Acclaimed novelist Padgett Powell and leading biographer Fiona MacCarthy have won this year's James Tait Black Prizes, Britain’s oldest literary awards.
The winners of the £10,000 prizes – awarded annually by the English Literature department at the University of Edinburgh – were announced yesterday evening by broadcaster Sally Magnusson at the Edinburgh International Book Festival.
American writer Padgett Powell, whose work has been was nominated for an American Book Award and excerpted in The New Yorker, is winner of the fiction prize for his book You and I.
One of Britain’s foremost literary biographers, Fiona MacCarthy is the recipient of the biography prize for her book on the British artist and designer Edward Burne-Jones, The Last Pre-Raphaelite: Edward Burne-Jones and the Victorian Imagination.
The prizes are for the best work of fiction and the best biography published during the previous 12 months.
This year the James Tait Black Prizes have been extended to include a new category for drama. The prize for the best original new play written in English, Scots or Gaelic has been organised by the University in partnership with the National Theatre of Scotland. The first winner of this award will be announced in August 2013.
The James Tait Black's roster of former winners includes some of the best-known writers in the literary canon with past winners including DH Lawrence, Ian McEwan and Cormac McCarthy.
Fiction winner Padgett Powell, who is a Professor of writing at the University of Florida, saw off competition from authors including ManBooker Prize nominee A.D. Miller and Scots writer Ali Smith, who also made the fiction shortlist in 2006 and 2011.
Padgett Powell said: “The woman who forty years ago inspired me and supported me in the presumption to write - she appears in my first book as a "literary mother" - has recently written me that she considers the James Tait Black Prize second to the Nobel. I do not gainsay her.”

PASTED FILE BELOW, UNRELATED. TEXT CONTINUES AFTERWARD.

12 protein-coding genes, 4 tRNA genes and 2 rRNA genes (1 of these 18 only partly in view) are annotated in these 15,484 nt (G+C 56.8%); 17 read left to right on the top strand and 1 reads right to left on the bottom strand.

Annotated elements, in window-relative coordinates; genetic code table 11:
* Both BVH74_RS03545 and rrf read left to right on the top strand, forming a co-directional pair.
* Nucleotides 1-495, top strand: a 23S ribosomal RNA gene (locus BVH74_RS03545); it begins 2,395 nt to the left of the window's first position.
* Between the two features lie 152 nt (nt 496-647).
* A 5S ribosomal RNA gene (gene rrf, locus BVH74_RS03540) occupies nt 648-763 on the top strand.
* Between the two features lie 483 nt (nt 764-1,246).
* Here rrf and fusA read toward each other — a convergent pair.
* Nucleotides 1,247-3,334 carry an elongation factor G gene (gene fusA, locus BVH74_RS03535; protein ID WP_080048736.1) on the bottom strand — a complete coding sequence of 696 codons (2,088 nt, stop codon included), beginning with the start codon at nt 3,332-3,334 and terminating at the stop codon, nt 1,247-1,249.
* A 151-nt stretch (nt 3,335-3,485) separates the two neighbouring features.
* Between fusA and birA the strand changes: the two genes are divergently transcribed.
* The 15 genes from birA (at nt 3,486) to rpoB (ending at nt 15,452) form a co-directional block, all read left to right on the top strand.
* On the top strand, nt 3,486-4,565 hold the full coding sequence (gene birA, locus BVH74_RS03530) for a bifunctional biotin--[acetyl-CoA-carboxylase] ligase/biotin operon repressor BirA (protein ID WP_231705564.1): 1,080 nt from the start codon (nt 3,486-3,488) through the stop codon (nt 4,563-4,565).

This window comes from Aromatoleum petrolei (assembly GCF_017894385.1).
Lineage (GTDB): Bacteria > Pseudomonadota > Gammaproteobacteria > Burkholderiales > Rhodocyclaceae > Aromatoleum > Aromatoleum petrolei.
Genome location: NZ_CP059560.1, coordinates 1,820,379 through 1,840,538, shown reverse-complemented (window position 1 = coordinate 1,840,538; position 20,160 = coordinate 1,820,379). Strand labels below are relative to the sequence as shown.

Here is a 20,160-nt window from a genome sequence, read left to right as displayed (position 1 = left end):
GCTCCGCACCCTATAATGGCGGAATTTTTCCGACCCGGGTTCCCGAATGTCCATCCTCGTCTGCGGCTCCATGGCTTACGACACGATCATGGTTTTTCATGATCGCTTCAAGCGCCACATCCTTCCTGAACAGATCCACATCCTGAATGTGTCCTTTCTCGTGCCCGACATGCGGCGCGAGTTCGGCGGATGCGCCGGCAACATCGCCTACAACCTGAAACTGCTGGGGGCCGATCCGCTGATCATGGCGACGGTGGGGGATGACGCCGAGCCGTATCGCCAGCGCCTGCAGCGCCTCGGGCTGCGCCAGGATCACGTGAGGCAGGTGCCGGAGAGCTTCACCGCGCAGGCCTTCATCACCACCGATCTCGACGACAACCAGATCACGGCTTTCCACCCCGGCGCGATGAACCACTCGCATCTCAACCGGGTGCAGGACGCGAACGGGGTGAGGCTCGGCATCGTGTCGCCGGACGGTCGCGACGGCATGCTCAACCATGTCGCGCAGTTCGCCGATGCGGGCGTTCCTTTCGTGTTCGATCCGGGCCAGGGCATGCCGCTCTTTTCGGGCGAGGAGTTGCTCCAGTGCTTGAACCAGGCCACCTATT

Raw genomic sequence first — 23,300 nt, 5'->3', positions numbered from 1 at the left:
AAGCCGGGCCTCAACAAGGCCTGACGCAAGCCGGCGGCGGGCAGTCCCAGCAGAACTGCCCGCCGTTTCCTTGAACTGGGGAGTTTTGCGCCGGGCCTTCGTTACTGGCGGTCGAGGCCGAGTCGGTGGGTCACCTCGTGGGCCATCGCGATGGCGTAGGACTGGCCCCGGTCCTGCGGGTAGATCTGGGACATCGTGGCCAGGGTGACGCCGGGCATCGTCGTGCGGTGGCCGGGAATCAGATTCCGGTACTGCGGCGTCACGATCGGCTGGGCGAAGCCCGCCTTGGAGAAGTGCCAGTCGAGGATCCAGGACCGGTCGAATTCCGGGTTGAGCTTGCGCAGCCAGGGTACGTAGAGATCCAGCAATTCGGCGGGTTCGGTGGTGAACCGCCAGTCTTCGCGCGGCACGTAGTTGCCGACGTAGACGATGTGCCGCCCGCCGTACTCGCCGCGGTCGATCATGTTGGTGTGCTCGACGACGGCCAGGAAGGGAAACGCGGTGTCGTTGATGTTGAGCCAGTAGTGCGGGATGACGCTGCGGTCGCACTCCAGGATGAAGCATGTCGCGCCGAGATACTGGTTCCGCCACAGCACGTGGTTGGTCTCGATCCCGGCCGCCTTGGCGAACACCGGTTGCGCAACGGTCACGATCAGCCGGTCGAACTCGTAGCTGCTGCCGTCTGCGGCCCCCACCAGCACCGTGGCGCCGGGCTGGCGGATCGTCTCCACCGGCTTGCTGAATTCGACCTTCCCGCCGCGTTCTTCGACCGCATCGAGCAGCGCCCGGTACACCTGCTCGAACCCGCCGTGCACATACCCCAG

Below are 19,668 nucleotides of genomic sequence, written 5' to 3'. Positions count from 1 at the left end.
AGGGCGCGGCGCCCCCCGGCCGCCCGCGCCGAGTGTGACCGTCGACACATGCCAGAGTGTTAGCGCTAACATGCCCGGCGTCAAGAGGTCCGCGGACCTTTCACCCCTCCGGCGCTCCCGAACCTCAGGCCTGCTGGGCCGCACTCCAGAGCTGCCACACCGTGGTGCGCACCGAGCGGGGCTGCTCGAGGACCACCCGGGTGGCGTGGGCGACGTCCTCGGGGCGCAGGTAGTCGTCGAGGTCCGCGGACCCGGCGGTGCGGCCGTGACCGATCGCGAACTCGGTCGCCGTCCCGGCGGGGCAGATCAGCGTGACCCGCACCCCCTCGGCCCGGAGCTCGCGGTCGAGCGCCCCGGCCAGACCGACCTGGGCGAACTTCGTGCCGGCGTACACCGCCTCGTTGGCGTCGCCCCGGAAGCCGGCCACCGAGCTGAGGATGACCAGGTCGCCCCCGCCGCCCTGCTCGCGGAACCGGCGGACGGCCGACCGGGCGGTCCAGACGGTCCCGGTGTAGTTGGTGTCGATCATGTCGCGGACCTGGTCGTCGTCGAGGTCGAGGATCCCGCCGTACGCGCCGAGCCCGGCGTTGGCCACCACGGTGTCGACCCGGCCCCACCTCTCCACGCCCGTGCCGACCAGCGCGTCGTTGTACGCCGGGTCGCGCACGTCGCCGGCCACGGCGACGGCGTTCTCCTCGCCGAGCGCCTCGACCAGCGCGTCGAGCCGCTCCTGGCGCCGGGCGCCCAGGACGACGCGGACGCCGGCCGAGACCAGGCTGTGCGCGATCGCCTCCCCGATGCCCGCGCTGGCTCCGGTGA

Veteran biographer Fiona McCarthy topped a biography list that included Pulitzer Prize winner Manning Marable for his book, Malcolm X: A Life of Reinvention, and Australian author Ian Donaldson for his biography of Renaissance dramatist Ben Johnson.
Biography judge Professor Jonathan Wild of the University of Edinburgh, said: “The James Tait Black Prizes have a very long history of celebrating the work of great novelists and biographers. The quality of works we considered this year was top notch, which made the shortlisting process even more difficult than usual.”
The four novels competing for the fiction prize were: Snowdrops by A.D. Miller; Solace by Belinda McKeon; You and I by Padgett Powell; There But For The by Ali Smith.
The shortlisted works for the biography section were: Ben Jonson: A Life by Ian Donaldson; The Last Pre-Raphaelite Edward Burne-Jones and the Victorian Imagination by Fiona MacCarthy; Malcolm X: A Life of Reinvention by Manning Marable; Nikolaus Pevsner: The Life by Susie Harries, which also won the 2011 Wolfson History Prize.
The James Tait Black Memorial Prizes were founded in 1919 by Janet Coats, the widow of publisher James Tait Black, to commemorate her deceased husband’s love of reading. They are the only major British book awards judged by scholars and postgraduate literature students.
The announcement of the new drama prize was made as part of the celebrations to mark 250 years of English Literature study at the University of Edinburgh.
Later in the year the University will be making a special award for the ‘Best of the James Tait Black’ in fiction.
The award-winner will be drawn from fiction winners since the award began in 1919.
A shortlist of authors will be announced in the Autumn.